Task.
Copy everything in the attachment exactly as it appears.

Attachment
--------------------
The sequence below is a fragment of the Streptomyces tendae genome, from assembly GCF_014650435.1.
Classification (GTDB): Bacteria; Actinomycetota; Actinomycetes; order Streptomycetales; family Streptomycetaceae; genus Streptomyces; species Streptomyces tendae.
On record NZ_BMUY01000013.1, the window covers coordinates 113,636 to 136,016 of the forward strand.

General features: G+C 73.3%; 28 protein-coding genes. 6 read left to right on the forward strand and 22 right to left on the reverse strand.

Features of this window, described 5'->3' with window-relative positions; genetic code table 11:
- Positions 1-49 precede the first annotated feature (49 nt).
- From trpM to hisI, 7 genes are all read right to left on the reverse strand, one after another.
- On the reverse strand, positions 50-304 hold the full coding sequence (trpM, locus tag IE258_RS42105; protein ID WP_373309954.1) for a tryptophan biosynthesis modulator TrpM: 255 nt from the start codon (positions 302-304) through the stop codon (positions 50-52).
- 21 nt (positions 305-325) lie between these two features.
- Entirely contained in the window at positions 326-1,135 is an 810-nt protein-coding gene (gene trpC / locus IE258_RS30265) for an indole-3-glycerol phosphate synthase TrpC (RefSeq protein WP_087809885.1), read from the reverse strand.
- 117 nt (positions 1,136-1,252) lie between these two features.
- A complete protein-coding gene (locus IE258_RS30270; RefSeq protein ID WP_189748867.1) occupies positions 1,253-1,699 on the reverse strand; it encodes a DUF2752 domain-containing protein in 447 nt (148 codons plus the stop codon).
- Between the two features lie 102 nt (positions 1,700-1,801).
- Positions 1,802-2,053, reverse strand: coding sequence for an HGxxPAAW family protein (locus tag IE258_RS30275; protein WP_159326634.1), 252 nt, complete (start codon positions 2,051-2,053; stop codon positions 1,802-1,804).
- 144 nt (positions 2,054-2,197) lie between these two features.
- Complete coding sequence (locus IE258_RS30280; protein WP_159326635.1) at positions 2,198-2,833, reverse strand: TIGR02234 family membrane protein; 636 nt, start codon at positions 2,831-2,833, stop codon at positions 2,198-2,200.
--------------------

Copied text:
The sequence below is a fragment of the Streptomyces tendae genome, from assembly GCF_014650435.1.
Classification (GTDB): Bacteria; Actinomycetota; Actinomycetes; order Streptomycetales; family Streptomycetaceae; genus Streptomyces; species Streptomyces tendae.
On record NZ_BMUY01000013.1, the window covers coordinates 113,636 to 136,016 of the forward strand.

General features: G+C 73.3%; 28 protein-coding genes. 6 read left to right on the forward strand and 22 right to left on the reverse strand.

Features of this window, described 5'->3' with window-relative positions; genetic code table 11:
- Positions 1-49 precede the first annotated feature (49 nt).
- From trpM to hisI, 7 genes are all read right to left on the reverse strand, one after another.
- On the reverse strand, positions 50-304 hold the full coding sequence (trpM, locus tag IE258_RS42105; protein ID WP_373309954.1) for a tryptophan biosynthesis modulator TrpM: 255 nt from the start codon (positions 302-304) through the stop codon (positions 50-52).
- 21 nt (positions 305-325) lie between these two features.
- Entirely contained in the window at positions 326-1,135 is an 810-nt protein-coding gene (gene trpC / locus IE258_RS30265) for an indole-3-glycerol phosphate synthase TrpC (RefSeq protein WP_087809885.1), read from the reverse strand.
- 117 nt (positions 1,136-1,252) lie between these two features.
- A complete protein-coding gene (locus IE258_RS30270; RefSeq protein ID WP_189748867.1) occupies positions 1,253-1,699 on the reverse strand; it encodes a DUF2752 domain-containing protein in 447 nt (148 codons plus the stop codon).
- Between the two features lie 102 nt (positions 1,700-1,801).
- Positions 1,802-2,053, reverse strand: coding sequence for an HGxxPAAW family protein (locus tag IE258_RS30275; protein WP_159326634.1), 252 nt, complete (start codon positions 2,051-2,053; stop codon positions 1,802-1,804).
- 144 nt (positions 2,054-2,197) lie between these two features.
- Complete coding sequence (locus IE258_RS30280; protein WP_159326635.1) at positions 2,198-2,833, reverse strand: TIGR02234 family membrane protein; 636 nt, start codon at positions 2,831-2,833, stop codon at positions 2,198-2,200.